Based at Fort Drum, New York, the 10th Mountain Division is a light infantry division in the United States Army. Originally constituted as a mountain warfare unit, the division was the only one of its size to receive intense specialized training for fighting in mountainous and arctic conditions.

The 10th Division was originally organized in 1918 as a Regular Army and National Army division for World War I. However, it did not go overseas. It demobilized in February 1919 at Camp Funston, Kansas and it was redesignated as the Panama Canal Division after the war. It shares no connection with the 10th Mountain Division activated during World War II.

Originally activated as the 10th Light Division (Alpine) in 1943, the division was redesignated the 10th Mountain Division in 1944 and fought in the mountains of Italy in some of the roughest terrain in the country. The Division reached Nauders, Austria on May 5th, 1945 beyond the Resia Pass, where it made contact with German forces being pushed south by the U.S. Seventh Army. A status quo was maintained until the enemy headquarters involved had completed their surrender to the Seventh. On May 6th, 10th Mountain troops met the 44th Infantry Division of Seventh Army.

Following the war, the division was inactivated, reactivated and redesignated as the 10th Infantry Division in 1948. The division first acted as a training division and, in 1954, was converted to a full combat division and sent to Germany before being inactivated again in 1958.

The division was designated the 10th Mountain Division (Light Infantry) to historically tie it to the World War II division after it was reactivated in 1985. This also better described its modern disposition. The 10th Mountain Division or elements of the division have deployed numerous times since being reactivated.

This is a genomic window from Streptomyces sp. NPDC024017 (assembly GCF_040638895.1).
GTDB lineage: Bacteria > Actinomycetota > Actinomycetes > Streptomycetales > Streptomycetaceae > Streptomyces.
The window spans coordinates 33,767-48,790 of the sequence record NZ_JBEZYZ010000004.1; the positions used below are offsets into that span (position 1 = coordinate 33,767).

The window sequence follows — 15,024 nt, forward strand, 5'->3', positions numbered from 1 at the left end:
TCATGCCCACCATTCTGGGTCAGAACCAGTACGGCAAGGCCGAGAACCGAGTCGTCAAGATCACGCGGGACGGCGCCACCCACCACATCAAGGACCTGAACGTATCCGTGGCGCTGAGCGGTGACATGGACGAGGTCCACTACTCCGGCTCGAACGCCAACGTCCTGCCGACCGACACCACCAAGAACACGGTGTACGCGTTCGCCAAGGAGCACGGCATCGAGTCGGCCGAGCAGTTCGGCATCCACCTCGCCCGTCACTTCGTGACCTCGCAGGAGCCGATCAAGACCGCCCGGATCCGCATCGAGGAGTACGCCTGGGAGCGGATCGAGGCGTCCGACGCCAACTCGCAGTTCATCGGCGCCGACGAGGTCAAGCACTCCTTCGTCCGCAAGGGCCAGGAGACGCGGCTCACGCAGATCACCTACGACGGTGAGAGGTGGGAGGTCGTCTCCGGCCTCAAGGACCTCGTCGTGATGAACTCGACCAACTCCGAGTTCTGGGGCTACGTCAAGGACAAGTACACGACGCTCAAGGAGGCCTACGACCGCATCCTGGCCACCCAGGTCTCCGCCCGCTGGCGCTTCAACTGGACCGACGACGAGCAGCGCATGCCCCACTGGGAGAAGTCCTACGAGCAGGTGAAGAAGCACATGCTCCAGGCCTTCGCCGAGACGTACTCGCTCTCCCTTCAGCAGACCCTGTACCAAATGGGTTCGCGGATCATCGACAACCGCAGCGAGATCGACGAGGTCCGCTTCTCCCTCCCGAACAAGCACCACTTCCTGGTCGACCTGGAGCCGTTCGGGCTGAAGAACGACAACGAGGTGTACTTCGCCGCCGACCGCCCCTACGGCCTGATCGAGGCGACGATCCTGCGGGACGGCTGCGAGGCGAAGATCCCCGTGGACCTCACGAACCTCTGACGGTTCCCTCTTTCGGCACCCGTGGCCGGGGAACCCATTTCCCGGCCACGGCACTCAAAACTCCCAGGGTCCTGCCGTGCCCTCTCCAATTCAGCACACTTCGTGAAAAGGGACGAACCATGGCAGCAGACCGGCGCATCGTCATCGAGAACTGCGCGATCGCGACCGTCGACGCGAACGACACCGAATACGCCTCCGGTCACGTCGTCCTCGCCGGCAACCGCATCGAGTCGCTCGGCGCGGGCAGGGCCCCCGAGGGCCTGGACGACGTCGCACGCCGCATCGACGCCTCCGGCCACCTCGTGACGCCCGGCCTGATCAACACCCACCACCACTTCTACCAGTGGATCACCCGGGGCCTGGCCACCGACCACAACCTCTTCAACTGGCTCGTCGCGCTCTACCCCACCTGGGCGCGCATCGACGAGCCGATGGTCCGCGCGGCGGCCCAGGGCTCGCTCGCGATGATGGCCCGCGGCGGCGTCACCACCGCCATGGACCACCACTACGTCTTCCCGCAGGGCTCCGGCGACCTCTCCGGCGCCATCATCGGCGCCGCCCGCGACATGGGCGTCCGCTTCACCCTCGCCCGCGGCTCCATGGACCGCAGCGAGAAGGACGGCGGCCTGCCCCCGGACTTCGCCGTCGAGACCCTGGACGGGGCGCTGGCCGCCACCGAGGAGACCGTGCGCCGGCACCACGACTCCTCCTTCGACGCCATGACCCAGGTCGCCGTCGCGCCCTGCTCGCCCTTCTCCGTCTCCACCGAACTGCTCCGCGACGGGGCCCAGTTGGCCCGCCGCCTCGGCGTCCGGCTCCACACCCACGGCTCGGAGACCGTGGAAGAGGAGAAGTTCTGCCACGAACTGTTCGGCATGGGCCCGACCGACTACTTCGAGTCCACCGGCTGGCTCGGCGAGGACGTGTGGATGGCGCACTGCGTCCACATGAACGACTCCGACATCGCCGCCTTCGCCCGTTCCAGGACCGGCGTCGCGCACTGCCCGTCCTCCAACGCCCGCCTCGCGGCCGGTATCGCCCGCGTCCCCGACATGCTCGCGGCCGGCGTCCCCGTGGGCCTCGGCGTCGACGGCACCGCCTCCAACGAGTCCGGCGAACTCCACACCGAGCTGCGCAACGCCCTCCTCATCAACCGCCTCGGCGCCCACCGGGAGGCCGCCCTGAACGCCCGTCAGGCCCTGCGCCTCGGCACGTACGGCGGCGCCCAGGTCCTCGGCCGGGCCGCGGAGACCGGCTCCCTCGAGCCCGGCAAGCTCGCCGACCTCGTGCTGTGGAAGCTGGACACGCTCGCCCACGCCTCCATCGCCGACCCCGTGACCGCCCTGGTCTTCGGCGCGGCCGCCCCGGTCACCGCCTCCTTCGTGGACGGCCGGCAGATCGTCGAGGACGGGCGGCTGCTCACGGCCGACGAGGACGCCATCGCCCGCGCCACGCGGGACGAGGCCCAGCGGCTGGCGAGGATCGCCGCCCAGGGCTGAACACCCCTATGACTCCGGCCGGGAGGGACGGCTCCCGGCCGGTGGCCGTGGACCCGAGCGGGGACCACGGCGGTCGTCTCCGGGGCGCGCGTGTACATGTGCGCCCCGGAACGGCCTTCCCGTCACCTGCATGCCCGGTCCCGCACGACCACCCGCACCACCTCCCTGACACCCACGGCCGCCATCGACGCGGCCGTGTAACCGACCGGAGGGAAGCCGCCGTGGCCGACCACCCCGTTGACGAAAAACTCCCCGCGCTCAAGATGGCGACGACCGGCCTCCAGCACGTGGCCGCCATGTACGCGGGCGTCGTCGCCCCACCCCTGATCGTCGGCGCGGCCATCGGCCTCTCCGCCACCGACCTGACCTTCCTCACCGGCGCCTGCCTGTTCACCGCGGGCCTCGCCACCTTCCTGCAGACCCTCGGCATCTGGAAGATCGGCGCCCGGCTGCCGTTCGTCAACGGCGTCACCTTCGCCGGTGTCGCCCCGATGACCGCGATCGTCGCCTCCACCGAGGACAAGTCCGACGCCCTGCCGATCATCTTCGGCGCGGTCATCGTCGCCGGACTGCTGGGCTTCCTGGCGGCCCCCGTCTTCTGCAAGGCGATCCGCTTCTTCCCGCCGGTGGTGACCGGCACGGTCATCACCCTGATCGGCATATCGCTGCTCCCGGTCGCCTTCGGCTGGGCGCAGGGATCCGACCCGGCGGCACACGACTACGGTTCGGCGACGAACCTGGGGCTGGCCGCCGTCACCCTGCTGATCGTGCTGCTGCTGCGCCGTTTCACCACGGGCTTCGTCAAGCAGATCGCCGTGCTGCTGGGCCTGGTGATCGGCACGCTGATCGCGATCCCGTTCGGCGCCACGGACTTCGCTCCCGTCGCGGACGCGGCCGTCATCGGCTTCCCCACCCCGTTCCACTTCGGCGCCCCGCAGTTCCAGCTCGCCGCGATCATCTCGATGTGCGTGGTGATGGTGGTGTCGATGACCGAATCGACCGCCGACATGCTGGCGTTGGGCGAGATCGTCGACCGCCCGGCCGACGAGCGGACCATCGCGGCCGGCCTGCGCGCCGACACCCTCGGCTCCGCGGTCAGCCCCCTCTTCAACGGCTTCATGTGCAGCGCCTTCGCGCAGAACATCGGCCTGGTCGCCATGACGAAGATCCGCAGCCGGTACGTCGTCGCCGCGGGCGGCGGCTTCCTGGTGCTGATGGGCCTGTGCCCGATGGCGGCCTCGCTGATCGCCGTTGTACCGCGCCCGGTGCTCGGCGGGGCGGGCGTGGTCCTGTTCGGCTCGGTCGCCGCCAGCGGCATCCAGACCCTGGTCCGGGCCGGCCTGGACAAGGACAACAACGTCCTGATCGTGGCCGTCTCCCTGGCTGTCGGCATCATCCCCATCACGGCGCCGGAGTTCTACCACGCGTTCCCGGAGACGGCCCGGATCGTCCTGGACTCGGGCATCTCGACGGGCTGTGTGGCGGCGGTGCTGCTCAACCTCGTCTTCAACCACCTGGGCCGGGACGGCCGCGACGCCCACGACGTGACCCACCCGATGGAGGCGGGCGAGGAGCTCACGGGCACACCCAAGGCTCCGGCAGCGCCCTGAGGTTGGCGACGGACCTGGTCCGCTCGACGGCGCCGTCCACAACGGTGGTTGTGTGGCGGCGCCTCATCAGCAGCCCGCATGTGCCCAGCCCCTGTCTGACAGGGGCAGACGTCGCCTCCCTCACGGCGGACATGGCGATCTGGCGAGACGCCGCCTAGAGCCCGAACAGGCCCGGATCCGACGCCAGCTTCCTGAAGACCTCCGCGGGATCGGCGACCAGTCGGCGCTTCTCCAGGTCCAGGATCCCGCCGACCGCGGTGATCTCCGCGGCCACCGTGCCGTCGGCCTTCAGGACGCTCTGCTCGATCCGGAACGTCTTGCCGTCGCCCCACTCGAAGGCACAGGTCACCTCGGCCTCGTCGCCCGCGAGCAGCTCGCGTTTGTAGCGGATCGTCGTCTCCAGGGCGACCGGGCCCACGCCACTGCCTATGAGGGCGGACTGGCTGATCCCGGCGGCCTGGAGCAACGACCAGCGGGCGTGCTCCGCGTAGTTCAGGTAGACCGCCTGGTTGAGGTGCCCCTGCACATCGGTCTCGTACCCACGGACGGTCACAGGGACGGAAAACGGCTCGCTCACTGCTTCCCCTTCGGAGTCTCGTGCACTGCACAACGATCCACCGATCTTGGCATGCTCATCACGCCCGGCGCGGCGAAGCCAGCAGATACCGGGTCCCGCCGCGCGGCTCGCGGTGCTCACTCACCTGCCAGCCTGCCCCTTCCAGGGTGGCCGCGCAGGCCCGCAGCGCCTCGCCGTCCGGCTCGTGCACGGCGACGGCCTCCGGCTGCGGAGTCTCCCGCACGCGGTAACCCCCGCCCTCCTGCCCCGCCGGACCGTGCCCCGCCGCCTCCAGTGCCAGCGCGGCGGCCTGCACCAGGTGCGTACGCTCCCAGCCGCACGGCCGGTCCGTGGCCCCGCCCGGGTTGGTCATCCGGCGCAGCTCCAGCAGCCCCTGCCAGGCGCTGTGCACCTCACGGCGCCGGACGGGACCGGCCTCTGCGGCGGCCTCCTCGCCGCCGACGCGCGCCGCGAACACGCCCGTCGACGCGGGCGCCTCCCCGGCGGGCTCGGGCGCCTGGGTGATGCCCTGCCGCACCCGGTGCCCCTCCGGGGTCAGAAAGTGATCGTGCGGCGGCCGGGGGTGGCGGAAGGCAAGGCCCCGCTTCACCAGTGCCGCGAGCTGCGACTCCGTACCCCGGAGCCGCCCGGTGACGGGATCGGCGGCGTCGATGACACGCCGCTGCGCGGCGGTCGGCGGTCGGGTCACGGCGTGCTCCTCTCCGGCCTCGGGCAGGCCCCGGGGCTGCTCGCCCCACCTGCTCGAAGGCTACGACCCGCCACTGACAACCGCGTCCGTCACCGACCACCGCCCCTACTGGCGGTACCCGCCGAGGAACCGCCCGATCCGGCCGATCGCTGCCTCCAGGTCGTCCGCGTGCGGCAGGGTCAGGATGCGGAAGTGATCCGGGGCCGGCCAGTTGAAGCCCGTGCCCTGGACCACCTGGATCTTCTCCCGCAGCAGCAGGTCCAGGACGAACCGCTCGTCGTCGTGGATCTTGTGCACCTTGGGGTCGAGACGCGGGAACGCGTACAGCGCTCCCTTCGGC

The division has participated in Operation Restore Hope and Operation Continue Hope, Somalia; Operation Joint Forge, Bosnia and Herzegovina; Operation Desert Storm, Saudi Arabia;  Hurricane Andrew disaster relief in Homestead, Florida; Operation Uphold Democracy in Haiti; Operation Joint Guardian in Kosovo;  and has had several deployments as part of the Multinational Force and Observers in Sinai Peninsula. In support of Operation Iraqi Freedom and Operation Enduring Freedom, respectively. since 2001, the division and its four combat brigades have been involved in more than 20 deployments to both Iraq and Afghanistan.

Today, the 10th Mountain Division honors its legacy in many ways, one by retaining the “Mountain” tab on soldiers’ shoulder sleeve insignia. Documenting its exploits in WWII, the Division was the subject of the 1996 film Fire on the Mountain, which portrayed its exploits during World War II. The 10th Mountain Division is also a prominent element of the book and film Black Hawk Down, which depicts the Battle of Mogadishu and the division’s participation in that conflict. Among the division’s other appearances are the Tom Clancy novel Clear and Present Danger, the Science Fiction 2005 film Manticore, Steven Spielberg’s War of the Worlds, and Sean Parnell’s war memoir. Published in 2012, the depiction gives an account of Parnell’s platoon’s experiences in Afghanistan during Operation Enduring Freedom.

Skiing associations contend that veterans of the 10th Mountain Division had a substantial effect in the post-World War II development of skiing as a vacation industry and major sport. Ex-soldiers from the 10th laid out ski hills, designed ski lifts, became ski coaches, racers, instructors, patrollers, shop owners and filmmakers. They also wrote and published ski magazines, opened ski schools, improved ski equipment and developed ski resorts.

 

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